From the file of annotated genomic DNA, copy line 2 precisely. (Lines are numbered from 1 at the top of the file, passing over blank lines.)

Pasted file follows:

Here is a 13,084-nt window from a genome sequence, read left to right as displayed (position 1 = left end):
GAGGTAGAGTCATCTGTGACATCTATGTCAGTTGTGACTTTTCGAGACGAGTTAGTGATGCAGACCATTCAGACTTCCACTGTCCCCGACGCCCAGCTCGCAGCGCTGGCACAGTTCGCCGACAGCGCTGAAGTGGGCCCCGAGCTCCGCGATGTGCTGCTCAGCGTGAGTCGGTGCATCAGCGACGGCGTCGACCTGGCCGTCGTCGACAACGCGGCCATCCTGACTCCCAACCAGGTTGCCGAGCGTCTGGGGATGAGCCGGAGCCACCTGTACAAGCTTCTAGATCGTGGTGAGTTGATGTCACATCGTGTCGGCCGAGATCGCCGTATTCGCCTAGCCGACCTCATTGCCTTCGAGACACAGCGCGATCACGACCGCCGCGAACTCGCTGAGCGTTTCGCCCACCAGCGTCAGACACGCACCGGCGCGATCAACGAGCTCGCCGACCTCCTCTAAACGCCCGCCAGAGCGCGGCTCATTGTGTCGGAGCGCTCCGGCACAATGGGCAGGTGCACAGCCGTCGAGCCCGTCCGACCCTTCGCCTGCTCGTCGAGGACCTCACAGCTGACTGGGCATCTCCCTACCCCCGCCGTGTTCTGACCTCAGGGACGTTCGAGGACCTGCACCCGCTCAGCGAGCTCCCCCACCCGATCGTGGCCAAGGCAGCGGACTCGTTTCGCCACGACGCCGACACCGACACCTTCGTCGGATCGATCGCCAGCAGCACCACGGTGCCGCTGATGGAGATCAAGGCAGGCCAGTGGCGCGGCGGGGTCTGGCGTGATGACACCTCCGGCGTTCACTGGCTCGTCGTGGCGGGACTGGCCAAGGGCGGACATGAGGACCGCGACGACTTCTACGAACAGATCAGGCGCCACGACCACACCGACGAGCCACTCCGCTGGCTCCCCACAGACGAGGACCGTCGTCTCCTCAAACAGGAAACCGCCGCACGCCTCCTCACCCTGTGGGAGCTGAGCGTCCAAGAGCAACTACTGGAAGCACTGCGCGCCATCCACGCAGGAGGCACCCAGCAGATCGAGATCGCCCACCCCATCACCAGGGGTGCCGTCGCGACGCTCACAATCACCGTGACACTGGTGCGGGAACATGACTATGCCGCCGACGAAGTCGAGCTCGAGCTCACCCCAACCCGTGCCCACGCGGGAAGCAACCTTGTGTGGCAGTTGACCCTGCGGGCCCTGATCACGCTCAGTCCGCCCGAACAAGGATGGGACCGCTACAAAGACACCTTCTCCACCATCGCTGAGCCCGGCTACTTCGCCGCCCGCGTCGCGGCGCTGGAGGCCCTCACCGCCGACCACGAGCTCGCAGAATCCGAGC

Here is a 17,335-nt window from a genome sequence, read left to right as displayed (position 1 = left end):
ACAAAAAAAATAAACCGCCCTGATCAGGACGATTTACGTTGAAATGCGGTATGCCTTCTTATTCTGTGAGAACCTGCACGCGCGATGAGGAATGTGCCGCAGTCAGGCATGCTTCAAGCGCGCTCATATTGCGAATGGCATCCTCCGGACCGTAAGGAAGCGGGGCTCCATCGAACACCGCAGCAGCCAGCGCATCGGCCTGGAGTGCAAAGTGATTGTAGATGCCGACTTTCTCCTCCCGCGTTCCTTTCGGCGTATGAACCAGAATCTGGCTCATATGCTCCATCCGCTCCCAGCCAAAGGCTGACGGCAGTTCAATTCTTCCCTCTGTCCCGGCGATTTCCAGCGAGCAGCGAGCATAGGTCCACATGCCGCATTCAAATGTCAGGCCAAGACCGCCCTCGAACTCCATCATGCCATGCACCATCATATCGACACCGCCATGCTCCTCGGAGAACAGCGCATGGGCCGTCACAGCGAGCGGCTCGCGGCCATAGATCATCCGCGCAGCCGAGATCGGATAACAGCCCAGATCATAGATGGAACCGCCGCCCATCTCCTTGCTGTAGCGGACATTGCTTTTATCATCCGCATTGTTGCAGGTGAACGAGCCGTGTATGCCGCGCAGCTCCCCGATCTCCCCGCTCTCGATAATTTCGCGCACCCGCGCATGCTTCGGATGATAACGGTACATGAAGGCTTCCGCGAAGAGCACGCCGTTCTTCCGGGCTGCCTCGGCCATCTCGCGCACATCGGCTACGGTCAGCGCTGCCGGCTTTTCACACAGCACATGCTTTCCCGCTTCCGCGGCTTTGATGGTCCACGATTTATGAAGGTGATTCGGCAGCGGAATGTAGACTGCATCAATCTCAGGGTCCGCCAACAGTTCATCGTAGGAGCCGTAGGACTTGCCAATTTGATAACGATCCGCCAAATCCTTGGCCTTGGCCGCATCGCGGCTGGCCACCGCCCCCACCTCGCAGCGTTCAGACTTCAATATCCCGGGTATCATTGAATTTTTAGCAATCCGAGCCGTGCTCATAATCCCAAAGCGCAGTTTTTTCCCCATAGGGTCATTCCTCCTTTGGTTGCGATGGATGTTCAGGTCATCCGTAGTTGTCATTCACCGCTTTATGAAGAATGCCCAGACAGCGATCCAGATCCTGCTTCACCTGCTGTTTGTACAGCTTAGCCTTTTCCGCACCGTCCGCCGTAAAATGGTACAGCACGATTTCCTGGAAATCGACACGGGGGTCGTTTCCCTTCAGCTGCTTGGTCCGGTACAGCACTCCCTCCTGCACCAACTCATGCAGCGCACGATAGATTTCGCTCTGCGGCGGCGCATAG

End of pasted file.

GAGGTAGAGTCATCTGTGACATCTATGTCAGTTGTGACTTTTCGAGACGAGTTAGTGATGCAGACCATTCAGACTTCCACTGTCCCCGACGCCCAGCTCGCAGCGCTGGCACAGTTCGCCGACAGCGCTGAAGTGGGCCCCGAGCTCCGCGATGTGCTGCTCAGCGTGAGTCGGTGCATCAGCGACGGCGTCGACCTGGCCGTCGTCGACAACGCGGCCATCCTGACTCCCAACCAGGTTGCCGAGCGTCTGGGGATGAGCCGGAGCCACCTGTACAAGCTTCTAGATCGTGGTGAGTTGATGTCACATCGTGTCGGCCGAGATCGCCGTATTCGCCTAGCCGACCTCATTGCCTTCGAGACACAGCGCGATCACGACCGCCGCGAACTCGCTGAGCGTTTCGCCCACCAGCGTCAGACACGCACCGGCGCGATCAACGAGCTCGCCGACCTCCTCTAAACGCCCGCCAGAGCGCGGCTCATTGTGTCGGAGCGCTCCGGCACAATGGGCAGGTGCACAGCCGTCGAGCCCGTCCGACCCTTCGCCTGCTCGTCGAGGACCTCACAGCTGACTGGGCATCTCCCTACCCCCGCCGTGTTCTGACCTCAGGGACGTTCGAGGACCTGCACCCGCTCAGCGAGCTCCCCCACCCGATCGTGGCCAAGGCAGCGGACTCGTTTCGCCACGACGCCGACACCGACACCTTCGTCGGATCGATCGCCAGCAGCACCACGGTGCCGCTGATGGAGATCAAGGCAGGCCAGTGGCGCGGCGGGGTCTGGCGTGATGACACCTCCGGCGTTCACTGGCTCGTCGTGGCGGGACTGGCCAAGGGCGGACATGAGGACCGCGACGACTTCTACGAACAGATCAGGCGCCACGACCACACCGACGAGCCACTCCGCTGGCTCCCCACAGACGAGGACCGTCGTCTCCTCAAACAGGAAACCGCCGCACGCCTCCTCACCCTGTGGGAGCTGAGCGTCCAAGAGCAACTACTGGAAGCACTGCGCGCCATCCACGCAGGAGGCACCCAGCAGATCGAGATCGCCCACCCCATCACCAGGGGTGCCGTCGCGACGCTCACAATCACCGTGACACTGGTGCGGGAACATGACTATGCCGCCGACGAAGTCGAGCTCGAGCTCACCCCAACCCGTGCCCACGCGGGAAGCAACCTTGTGTGGCAGTTGACCCTGCGGGCCCTGATCACGCTCAGTCCGCCCGAACAAGGATGGGACCGCTACAAAGACACCTTCTCCACCATCGCTGAGCCCGGCTACTTCGCCGCCCGCGTCGCGGCGCTGGAGGCCCTCACCGCCGACCACGAGCTCGCAGAATCCGAGC